Words On Birds by Steve Grinley
Songbird Migration is Winding Down
May 26, 2023
By Steve Grinley
We are nearing the end of this year’s spring songbird migration. The blackpoll and mourning warblers are bringing up the rear of the warbler show, if you can call it that. There was no big “fallout” this year, perhaps mostly due to the weather patterns. For those who arrive on Plum Island early enough, there were a few mornings with a good variety of species and bird song. Even on those days, it quieted down by midday with bright sunshine and an easterly wind that can push many migrants to the mainland.
One of the better days may have been last Sunday as reported by Paul Guidetti of Westford:
“Fantastic morning on Plum Island on Sunday. Lots of birders and photographers getting on some good birds. Almost all sightings from the road North from Hellcat parking. Great discussion about the merits of using Merlin Sound ID in place of/in addition to field marks, experience, etc. [I will address Merlin in an upcoming column.]
“Great long look at olive-sided flycatcher up the road from hellcat in clearing near lone pine full of warblers. Many people got to see good looks at the vest and white patches when the bird turned its back to us (no song, sadly). A great day!”
Even on those days, the numbers of individual birds were never high. Many are female and younger birds moving through as they follow the lead of the adult males in migration. And, yes, the flycatchers are arriving, as they usually do, later in the game.
On the same day, last Sunday, Matt S. of Newton already sensed the nearing of the end of migration at Mount Auburn Cemetery in Cambridge, not that far south of us. Matt reported a “light flows of migrants, maybe the weather or migration starting to wind down?” in his trip report:
“We had a BBC [Brookline Bird Club] walk at Mount Auburn this morning, it was a bit quieter, possibly due to the rain over the region last night. Every year though I convince myself that THIS is the year we get a last pulse that lasts into June. Of course the birds keep a much stricter calendar than I do apparently…so maybe this is just things starting to wind down a little bit.
“Still, there was a decent showing with about a dozen warblers. Bay-breasteds still well represented…I recall 2018, I think, or maybe 2019, there was a huge flight of bay-breasted warblers in May. That’ll always be the “bay-breasted year” in my memory, mainly because the flight seemed to go on forever. This year things were delayed a bit at the start, but once migration broke open it seemed like there was a constant song from bay-breasteds in the air. Today was no different, there were quite a few singing.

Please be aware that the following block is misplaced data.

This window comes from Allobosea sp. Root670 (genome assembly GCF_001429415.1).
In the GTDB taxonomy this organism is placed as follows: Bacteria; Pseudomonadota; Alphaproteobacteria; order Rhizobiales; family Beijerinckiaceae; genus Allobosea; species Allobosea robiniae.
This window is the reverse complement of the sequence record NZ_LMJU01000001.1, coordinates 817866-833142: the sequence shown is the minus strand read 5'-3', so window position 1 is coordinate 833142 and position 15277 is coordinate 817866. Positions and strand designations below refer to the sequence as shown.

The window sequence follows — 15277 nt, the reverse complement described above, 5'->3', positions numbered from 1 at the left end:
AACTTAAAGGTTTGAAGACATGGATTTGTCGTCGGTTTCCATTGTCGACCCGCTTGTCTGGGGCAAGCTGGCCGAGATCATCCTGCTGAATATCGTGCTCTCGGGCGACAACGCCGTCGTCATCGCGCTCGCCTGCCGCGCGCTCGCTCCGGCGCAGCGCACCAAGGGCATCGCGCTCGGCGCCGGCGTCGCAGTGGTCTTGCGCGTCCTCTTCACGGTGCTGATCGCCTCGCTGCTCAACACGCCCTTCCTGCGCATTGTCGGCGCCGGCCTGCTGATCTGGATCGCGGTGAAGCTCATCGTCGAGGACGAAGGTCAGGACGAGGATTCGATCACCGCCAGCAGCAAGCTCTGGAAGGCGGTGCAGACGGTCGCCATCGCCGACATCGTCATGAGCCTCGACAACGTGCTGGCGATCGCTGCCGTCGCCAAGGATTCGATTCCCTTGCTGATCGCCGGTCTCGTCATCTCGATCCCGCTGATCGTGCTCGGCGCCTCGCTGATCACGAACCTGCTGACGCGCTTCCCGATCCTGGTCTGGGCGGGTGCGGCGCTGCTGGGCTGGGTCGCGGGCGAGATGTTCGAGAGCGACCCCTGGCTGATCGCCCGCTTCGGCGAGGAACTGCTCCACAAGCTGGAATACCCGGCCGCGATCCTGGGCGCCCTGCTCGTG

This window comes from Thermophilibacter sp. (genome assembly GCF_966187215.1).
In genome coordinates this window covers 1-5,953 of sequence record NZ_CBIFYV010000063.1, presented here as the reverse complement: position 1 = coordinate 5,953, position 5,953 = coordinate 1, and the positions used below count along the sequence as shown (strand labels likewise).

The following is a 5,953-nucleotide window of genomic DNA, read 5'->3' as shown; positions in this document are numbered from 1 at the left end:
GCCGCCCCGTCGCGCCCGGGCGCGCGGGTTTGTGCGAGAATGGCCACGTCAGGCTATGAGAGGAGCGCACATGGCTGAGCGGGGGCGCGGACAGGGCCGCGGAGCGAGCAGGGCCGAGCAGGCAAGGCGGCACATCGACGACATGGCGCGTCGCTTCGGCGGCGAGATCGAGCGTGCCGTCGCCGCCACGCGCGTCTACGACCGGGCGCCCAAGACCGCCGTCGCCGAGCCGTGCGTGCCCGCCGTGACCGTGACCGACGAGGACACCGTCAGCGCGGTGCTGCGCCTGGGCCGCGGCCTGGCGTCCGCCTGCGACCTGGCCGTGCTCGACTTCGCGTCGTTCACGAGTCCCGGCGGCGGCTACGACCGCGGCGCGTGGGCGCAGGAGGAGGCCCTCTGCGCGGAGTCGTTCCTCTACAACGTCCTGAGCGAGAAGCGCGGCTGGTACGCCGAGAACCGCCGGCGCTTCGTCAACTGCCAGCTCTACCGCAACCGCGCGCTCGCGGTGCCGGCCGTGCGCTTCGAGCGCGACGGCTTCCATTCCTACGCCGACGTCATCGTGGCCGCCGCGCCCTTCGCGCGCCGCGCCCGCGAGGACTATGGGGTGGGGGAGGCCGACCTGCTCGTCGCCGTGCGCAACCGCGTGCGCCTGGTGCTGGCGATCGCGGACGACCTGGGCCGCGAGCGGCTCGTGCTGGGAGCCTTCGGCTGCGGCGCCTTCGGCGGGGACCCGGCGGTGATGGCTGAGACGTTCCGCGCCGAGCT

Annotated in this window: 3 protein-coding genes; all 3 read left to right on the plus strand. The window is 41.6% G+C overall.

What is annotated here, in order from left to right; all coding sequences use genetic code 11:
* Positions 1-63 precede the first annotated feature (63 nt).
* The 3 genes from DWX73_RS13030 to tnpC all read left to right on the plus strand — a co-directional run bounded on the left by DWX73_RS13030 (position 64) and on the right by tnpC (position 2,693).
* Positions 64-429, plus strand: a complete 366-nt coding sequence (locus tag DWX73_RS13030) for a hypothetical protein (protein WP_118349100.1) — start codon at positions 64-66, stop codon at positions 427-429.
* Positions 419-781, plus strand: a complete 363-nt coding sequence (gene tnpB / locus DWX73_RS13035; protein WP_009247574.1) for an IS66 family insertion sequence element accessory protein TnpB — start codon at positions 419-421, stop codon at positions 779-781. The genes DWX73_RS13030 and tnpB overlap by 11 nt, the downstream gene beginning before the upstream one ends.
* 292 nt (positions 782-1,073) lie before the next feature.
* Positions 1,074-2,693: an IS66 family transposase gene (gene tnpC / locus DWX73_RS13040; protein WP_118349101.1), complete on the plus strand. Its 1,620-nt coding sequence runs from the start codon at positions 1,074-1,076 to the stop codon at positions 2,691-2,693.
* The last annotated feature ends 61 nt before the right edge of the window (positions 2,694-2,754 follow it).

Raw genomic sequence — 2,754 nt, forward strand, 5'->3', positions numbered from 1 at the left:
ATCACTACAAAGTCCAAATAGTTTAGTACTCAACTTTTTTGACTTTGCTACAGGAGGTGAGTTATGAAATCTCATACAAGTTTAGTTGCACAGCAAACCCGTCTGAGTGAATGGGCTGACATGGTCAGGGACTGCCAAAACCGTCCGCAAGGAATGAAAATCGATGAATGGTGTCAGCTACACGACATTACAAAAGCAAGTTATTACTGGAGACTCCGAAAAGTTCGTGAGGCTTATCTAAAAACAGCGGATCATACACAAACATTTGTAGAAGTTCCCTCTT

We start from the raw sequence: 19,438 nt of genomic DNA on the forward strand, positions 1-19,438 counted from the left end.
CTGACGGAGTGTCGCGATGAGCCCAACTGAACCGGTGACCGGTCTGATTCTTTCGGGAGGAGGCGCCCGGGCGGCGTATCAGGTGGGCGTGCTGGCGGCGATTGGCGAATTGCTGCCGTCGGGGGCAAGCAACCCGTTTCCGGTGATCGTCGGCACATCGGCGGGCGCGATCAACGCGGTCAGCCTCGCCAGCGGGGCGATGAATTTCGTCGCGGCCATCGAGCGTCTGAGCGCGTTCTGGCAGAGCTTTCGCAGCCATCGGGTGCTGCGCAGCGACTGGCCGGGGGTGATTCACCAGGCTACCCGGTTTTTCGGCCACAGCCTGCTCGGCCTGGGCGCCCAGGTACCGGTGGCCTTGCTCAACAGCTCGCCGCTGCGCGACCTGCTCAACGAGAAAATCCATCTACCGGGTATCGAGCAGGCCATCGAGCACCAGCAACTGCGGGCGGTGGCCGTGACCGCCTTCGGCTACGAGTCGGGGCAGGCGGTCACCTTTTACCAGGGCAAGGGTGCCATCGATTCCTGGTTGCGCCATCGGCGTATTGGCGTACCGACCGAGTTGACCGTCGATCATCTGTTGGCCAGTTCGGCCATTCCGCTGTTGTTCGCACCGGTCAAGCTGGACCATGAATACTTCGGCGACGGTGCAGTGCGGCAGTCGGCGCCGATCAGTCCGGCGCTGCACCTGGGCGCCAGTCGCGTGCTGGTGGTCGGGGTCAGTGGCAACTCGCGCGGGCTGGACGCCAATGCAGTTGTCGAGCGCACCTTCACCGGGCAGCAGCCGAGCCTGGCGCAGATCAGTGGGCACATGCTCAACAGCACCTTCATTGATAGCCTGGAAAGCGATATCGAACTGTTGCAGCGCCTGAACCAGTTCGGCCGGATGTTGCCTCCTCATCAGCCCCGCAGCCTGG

“Maybe this will be the “Tennessee Year, Featuring Bays” in my memory. There was another one out and about today. At laurel circle above the Dell a Chestnut-sided sang on an open branch for some time. Magnolias were out and about, as were blackpolls. Female redstarts were abundant, usually a sign that we’re entering the last push….
Since birds enjoy timeliness, at one point I said “I haven’t seen an indigo bunting at Mount Auburn this year” and one promptly started singing about 20 seconds later. Other highlights included the black-crowned night heron still hanging around spectacle [pond].
“Overall I would say it was a fun trip, one gentleman got 7 lifers which is fantastic and makes these trips so much more fun. I would say the air was less “dense” with bird song as things “move along”.
“There were some juvenile robins about; each year I find it to be such a juxtaposition…warblers, vireos, etc. in a mad dash up north; meanwhile as they are still a week or more away from breeding grounds, robins, cardinals, sparrows, etc. have already fledged their first broods. I find it akin to the fact that from the very moment summer starts, the days are getting shorter, leading us to the conclusion. Migration is still going on, breeding is already well under way for others and some fledglings will already be attempting to fatten up.”
Thank you Matt. Let’s hope that there is another “pulse” of birds as we move into June!